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22-11-2019, 05:16 UTC
Towns of the Czech Republic
 
Ceske Budejovice

České Budějovice
The best place to begin the walk is in the very heart of Ceske Budejovice, on Premysl Otakar II Square that is one of the biggest squares in central Europe consisting of almost a perfect square of 133 x 133 metres. The most distinctive building in the entire area is the Baroque city hall, erected between 1727 and 1730. You cannot fail to notice the four big metal dragon-shaped gargoyles on the facade. Chimes with 18 bells play to passers-by every hour from the lamp suspended in 1995 from the roof of the middle tower. The other houses on the square belonged to the wealthiest burghers or nobles and are therefore the most impressive in the city. What is worth noticing is Mallner's House with its ground floor decorated by beautiful Gothic door casings, tracery and frescos from the turn of the 15th century. The spire of the corner Puklice House rises directly opposite it. Likewise Brandner's House on the corner with Dr. Stejskal Street has a fragment of graffiti on its façade with the motif of a stag dating back to 1569. The Baroque Samson's Fountain stands directly in the centre of the square and is the biggest of its kind in the Czech Republic. The ceramic pavement on square was laid between 1937 and 1939. The only reminder of the previous cobbled pavement is the so-called Erratic Boulder, which you can find several steps away from the Fountain in the direction of the Zvon (Bell) Hotel. It is one of Ceske Budejovice's peculiarities associated with the popular legend; apparently this was the spot of the gallows where the lives of ten young men were cut short in 1470 at the hand of the executioner for opposing the village magistrate. Whoever unconsciously crosses the Erratic Boulder after 10 o'clock at night will never find his way home again.
Cathedral of St. Nicholas - Its construction began soon after the founding of the city and it was completed some time at the turn of the 14th century. In July 1641 this building was destroyed together with its interior by the fire but construction could soon begin with the aid of charitable donations of a new church. It was erected between 1641 and 1649 in the Baroque style.
The Black Tower rises next to the cathedral, an unmistakable and dominant feature of the city. Under the guidance of Italian builders Hans Spatz, Lorenzo and Vincenc Vogarelli the tower then rose to its giddy height of 72.25 metres.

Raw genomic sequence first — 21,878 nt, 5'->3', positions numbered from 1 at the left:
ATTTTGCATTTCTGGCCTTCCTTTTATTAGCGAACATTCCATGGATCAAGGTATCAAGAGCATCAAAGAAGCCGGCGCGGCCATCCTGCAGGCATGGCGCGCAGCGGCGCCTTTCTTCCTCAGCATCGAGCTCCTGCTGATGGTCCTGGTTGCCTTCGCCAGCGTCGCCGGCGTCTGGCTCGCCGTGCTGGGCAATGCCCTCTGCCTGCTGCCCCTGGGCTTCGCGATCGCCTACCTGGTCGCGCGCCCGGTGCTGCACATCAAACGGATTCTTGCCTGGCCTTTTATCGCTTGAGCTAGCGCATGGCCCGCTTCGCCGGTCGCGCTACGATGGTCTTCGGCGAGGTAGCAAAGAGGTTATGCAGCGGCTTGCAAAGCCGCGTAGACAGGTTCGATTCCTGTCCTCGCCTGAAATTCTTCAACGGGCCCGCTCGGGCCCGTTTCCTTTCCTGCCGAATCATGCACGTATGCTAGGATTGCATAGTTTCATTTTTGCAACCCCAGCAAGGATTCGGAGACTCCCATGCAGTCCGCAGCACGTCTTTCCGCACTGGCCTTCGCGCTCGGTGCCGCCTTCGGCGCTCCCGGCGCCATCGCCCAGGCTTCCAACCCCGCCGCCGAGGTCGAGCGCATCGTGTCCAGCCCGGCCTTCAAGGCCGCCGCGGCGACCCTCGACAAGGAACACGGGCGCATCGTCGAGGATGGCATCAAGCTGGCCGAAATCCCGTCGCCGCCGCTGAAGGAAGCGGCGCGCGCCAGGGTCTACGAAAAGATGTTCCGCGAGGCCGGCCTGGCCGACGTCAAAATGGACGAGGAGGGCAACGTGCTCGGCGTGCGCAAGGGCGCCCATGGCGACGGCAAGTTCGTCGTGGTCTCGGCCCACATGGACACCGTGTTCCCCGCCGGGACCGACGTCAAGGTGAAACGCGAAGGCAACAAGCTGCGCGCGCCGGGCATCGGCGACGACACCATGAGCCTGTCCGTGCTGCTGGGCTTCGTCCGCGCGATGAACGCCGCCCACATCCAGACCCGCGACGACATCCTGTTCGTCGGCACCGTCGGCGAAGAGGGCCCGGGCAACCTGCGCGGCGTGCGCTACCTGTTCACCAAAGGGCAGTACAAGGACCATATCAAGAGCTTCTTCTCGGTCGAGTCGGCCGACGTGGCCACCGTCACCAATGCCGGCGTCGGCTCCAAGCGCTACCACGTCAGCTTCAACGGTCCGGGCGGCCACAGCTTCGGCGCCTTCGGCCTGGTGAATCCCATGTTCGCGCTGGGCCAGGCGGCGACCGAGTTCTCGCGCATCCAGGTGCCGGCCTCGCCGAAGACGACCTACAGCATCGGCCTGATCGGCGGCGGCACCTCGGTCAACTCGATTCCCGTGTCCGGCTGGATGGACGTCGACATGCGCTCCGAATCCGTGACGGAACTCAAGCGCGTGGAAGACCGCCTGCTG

The walk continues along the street U Cerne veze (At the Black Tower) and its oldest traditional name "Jewish" originated from the Middle Ages recalling the fact that the Jewish community settled here as of the mid 14th century till 1505.
Meat Shops. This is a low but extended corner building in which meat and bread used to be sold. King Charles IV established the meat shops in 1364 because he was dissatisfied with their original location in the middle of the square.
Rabenstejn Tower is is one of the best-preserved parts of the fortifications even containing the remains of the original fortified gallery mounted on cantilevers. The tower was built in the 14th century, however its present appearance dates back to its reconstruction in 1551.
The Salt Gate is named after the salt that was transported here from the mid 16th century from the nearby storehouse to the river bank, loaded onto the boat and transported in the direction of Prague. The next steps along the embankment open up to visitors the romantic view of the confluence of the Vltava and Mal¹e.
Senovazne Square - On the northeast it ends in the Neo-gothic Church of the Holy Family of 1888, the seat of the congregation of nuns of the Order of St. Charles Borromeo. A Baroque statue of St. John of Nepomuk stands next to the church.
Marianske Square - The oldest monument here is the Baroque Marian sculptural group after which the square is named. The people of Ceske Budejovice had it erected in 1716 in gratitude to the city having escaped the plague. You can see the Marian Barracks on the corner of the busy Husova and Prazska Boulevards, another of Sandner's buildings of 1843. During World War One writer Jaroslav Hasek served as a soldier in the barracks here and began writing his book "The Good Soldier Svejk" - the famous Svejk Ceske Budejovice anabasis ended here.


Premysl Otakar II Square
Premysl Otakar II Square Cathedral of St. Nicholas